By: Bob Kelleher author of LOUDER THAN WORDS: 10 Practical Employee Engagement Steps That Drive Results
About a year ago, I was asked to work with a retail client (“Company X”) who was struggling to increase employee engagement during these volatile economic times (then again, who isn’t!)
A 3-day meeting was scheduled to address the issue, which first focused on operations.
I was fascinated with Company X’s diligence and science in understanding their customer demographics and buying patterns. They utilize external research consultants, video cameras, focus groups, internal research, customer interviews, etc. to better understand who their customers are and what they’re buying. They understand when customers buy what they buy, and when they stop buying. After two days with this team, I was impressed! “This company gets it” I concluded.
As we kicked off day three, the leadership team presented their employee engagement challenges. Their employees (“associates,” as they called them) appeared disengaged; surprisingly, in this economy, voluntary employee turnover was alarmingly high.
When I asked the leaders why they work for Company X, they stumbled. When I asked why associates stay, they weren’t sure. When I asked about their employer brand they admitted they didn’t really know.
So, here we have a company that was spending a lot of time and money to better understand their customers, but had no idea who their employees were?
If this story sounds familiar to you…..read on!
Understanding your Employees as Customers
I often tell employers, “You don’t have an employee engagement issue. You have a hiring issue.” Quite simply, they don’t understand who their employees are, who excels at their firms, and how they can hire the best people.
Let’s contrast Company X with The Timberland Company -- a company known primarily for making and selling boots. I got to know The Timberland Company when conducting research for my book Louder Than Words, 10 Practical Employee Engagement Steps…that Drive Results!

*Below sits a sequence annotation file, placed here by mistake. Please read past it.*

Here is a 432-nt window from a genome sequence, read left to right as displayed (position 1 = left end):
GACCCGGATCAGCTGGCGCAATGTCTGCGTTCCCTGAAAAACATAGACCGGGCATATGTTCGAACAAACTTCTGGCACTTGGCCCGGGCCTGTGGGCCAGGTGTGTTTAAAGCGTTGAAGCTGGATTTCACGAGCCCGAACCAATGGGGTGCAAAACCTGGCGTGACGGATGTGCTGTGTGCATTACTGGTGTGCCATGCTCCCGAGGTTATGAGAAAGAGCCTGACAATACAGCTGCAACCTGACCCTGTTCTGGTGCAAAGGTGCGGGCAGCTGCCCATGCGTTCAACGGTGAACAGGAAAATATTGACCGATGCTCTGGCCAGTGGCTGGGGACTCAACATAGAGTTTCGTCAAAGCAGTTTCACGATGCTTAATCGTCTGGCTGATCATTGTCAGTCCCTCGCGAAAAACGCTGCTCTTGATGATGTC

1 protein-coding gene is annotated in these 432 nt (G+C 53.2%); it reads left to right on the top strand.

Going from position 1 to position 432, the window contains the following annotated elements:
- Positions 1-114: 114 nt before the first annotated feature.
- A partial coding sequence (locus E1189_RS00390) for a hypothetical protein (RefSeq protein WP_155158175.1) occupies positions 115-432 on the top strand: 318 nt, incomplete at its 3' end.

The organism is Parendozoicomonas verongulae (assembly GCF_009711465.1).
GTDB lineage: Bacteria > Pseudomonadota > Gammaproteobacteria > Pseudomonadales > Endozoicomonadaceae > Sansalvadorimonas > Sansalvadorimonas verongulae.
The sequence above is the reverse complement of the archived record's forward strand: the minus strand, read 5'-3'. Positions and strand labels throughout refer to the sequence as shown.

Unlike the retail chain Company X, The Timberland Company has high levels of employee engagement, a best-in-class 8% voluntary turnover among their store associates and is very profitable.
What is Timberland doing different? They truly understand their brand, the behaviors and traits of people who excel at The Timberland Company and the people they should be hiring. Timberland is a “purpose” company that’s focused on corporate social sustainability, supporting volunteer efforts; they believe their company has a bigger purpose than just making money.
Consequently, Timberland hires store associates who possess the same behaviors and traits as their brand. They also understand the importance of linking product and employment brand. For instance, even part-time Timberland store associates are given time off with pay to volunteer to work for the local homeless shelter or to build homes for Habitat for Humanity.
Tri-Branding your Company Brand
When I work with new clients, the first thing I do is to help them define their company brand with these questions:
- Why do people stay with your company?
- Why do people want to work for your company?
- Who are your stars; what are the common behaviors and traits that your stars possess?
I often ask them a simple question: What do BMW, Apple, and Southwest Airlines have in common?
They are all exceptional at linking employment and product brand. Apple hires the most creative people to make the most creative products. BMW hires people who are driving enthusiasts to build the ultimate driving machine. Southwest Airlines hires people who have “fun” in their DNA.
These three companies also excel at a practice I call tri-branding. In addition to linking both product and employment brand, they also get their customers to sing their praises or live their brand. For instance, I’m a Droid user, and I continue to be surprised at the number of iPhone friends who take delight at “trumping” my Droid apps with their own Apple apps. They’re actually living the Apple brand.
So, Who Should You Be Hiring?
To help leadership teams better understand who they should be hiring, we define the common attributes of the top 10% of their workforce and/or pinpoint common attributes of their most engaged employees. This simple exercise is often the first step in helping a firm identify their employment brand. It uncovers a common set of value-based behaviors and traits at their firms -- traits that are often overlooked in the hiring process.
I’ve often been shocked at the emphasis placed on education and skills, and not nearly enough on understanding the behaviors and traits that an organization treasures. The most engaged employees are engaged because they happen to possess behaviors and traits the firm values. Understanding who they are within an organization is the first step in understanding and building your employment brand.
Next: 10 Practical Employee Engagement Steps that Drive Results
Bob Kelleher is the author of the critically acclaimed book, Louder Than Words - 10 Practical Employee Engagement Steps …that Drive Results! and is an award winning speaker and consultant. Bob is also the CEO of The Employee Engagement Group, a leader in providing proven and practical services and tools to leadership teams across the globe to help them better engage their employees and drive profitable growth.